For the literal believers in science, this is a problem, but if God is God and is able to literally do anything, then there should be no problem. The Church recognizes that some process like evolution occurred but God was intimately involved with that as well. Water into wine? How long did that take? Raising the dead? No local ER was used. Died and rose again? Three 24 hour days.

Is a common seal that can walk on its flippers on its way to developing hands or feet or legs?

The Church has not infallibly ruled on the age of the earth. All other questions are still open.

God bless,


Augustine actually entertained another interpretation. City of God, Book XI, especially Ch. 7

(“Of the Nature of the First Days, Which are Said to Have Had Morning and Evening, Before There Was a Sun”)

[quote=Augustine]We see, indeed, that our ordinary days have no evening but by the setting, and no morning but by the rising, of the sun; but the first three days of all were passed without sun, since it is reported to have been made on the fourth day.

And first of all, indeed, light was made by the word of God, and God, we read, separated it from the darkness, and called the light Day, and the darkness Night; but what kind of light that was, and by what periodic movement it made evening and morning, is beyond the reach of our senses; neither can we understand how it was, and yet must unhesitatingly believe it. For either it was some material light, whether proceeding from the upper parts of the world, far removed from our sight, or from the spot where the sun was afterwards kindled; or under the name of light the holy city was signified, composed of holy angels and blessed spirits…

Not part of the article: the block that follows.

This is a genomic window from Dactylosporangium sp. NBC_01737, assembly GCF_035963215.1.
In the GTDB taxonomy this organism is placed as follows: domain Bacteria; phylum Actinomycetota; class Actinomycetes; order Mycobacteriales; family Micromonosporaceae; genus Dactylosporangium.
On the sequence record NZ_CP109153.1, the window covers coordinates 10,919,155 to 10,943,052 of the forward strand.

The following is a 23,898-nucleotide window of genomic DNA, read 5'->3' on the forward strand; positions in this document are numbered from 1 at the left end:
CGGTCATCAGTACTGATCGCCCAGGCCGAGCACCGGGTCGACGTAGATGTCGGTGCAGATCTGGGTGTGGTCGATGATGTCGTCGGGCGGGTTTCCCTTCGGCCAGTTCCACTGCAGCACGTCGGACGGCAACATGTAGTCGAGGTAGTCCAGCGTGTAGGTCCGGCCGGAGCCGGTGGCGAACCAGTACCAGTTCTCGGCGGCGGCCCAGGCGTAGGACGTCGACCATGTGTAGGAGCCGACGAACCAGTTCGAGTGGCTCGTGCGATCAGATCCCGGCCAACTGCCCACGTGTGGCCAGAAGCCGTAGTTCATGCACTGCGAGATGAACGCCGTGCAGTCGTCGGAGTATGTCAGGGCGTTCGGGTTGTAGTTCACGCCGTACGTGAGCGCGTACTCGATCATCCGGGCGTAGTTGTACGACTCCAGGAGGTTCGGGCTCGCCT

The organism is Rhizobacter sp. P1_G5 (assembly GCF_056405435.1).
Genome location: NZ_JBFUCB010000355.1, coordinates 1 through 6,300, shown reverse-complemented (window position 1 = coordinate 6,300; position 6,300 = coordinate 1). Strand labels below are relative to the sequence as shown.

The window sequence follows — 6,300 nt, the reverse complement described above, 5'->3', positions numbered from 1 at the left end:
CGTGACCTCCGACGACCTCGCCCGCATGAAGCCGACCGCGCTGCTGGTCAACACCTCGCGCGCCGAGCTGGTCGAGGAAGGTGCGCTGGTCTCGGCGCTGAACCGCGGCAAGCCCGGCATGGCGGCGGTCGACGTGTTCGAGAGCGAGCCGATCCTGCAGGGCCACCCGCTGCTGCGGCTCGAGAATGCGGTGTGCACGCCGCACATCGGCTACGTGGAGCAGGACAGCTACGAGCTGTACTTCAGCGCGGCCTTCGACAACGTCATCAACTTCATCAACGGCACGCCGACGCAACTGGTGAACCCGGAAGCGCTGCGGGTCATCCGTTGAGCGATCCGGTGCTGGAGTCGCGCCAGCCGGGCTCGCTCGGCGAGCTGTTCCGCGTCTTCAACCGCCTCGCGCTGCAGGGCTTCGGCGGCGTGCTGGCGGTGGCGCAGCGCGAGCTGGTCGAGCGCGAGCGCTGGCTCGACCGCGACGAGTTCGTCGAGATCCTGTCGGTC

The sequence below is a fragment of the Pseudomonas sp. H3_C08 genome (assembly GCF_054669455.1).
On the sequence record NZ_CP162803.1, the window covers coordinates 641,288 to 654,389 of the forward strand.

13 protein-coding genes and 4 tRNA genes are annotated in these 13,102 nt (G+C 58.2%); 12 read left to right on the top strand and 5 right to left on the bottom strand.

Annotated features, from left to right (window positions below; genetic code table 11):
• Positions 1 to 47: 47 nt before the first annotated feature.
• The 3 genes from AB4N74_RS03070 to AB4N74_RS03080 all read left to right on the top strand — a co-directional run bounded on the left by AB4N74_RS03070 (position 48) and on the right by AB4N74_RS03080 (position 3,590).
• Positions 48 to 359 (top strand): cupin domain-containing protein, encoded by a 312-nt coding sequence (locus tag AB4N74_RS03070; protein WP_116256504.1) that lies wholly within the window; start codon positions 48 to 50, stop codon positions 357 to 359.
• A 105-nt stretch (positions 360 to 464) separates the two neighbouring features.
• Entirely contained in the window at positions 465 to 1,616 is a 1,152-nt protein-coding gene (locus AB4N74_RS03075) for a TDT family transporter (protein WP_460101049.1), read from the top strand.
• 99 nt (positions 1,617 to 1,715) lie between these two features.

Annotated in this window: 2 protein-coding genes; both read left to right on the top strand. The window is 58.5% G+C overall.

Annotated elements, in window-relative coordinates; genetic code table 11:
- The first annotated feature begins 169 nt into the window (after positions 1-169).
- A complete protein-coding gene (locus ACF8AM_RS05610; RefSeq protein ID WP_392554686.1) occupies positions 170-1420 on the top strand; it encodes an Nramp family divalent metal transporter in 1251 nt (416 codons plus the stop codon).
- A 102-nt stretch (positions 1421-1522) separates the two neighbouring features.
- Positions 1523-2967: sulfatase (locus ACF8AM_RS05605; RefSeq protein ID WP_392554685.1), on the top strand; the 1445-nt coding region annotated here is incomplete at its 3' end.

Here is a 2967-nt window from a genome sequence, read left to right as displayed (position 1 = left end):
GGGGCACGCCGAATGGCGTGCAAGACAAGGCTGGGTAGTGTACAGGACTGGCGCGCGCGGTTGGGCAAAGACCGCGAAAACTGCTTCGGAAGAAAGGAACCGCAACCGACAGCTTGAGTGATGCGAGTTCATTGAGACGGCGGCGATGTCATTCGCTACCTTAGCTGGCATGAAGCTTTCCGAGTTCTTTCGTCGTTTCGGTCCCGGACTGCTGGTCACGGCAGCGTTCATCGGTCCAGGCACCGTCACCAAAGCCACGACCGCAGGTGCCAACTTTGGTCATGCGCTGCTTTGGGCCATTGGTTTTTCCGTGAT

Yet in some respects we may appropriately speak of a morning and evening of this day also. For the knowledge of the creature is, in comparison of the knowledge of the Creator, but a twilight; and so it dawns and breaks into morning when the creature is drawn to the praise and love of the Creator; and night never falls when the Creator is not forsaken through love of the creature. In fine, Scripture, when it would recount those days in order, never mentions the word night. It never says, Night was, but The evening and the morning were the first day. So of the second and the rest.

And, indeed, the knowledge of created things contemplated by themselves is, so to speak, more colorless than when they are seen in the wisdom of God, as in the art by which they were made. Therefore evening is a more suitable figure than night; and yet, as I said, morning returns when the creature returns to the praise and love of the Creator.

…there’s no reason this particular interpretation couldn’t hold up.

Sure seems like a difficulty to me. And to Augustine. And to a whole lot of other people too.

The problem is not in the concept itself – of course God could do it – the problem is the lack of evidence (and/or existence of contrary evidence) when it comes to whether or not God did literally do it that way. If He did, why doesn’t it look like He did, why does all of this evidence say that He didn’t? That’s where the problem is. And yes, it is something of a problem.

Point taken. God could have created the universe in 6 days if He wanted to.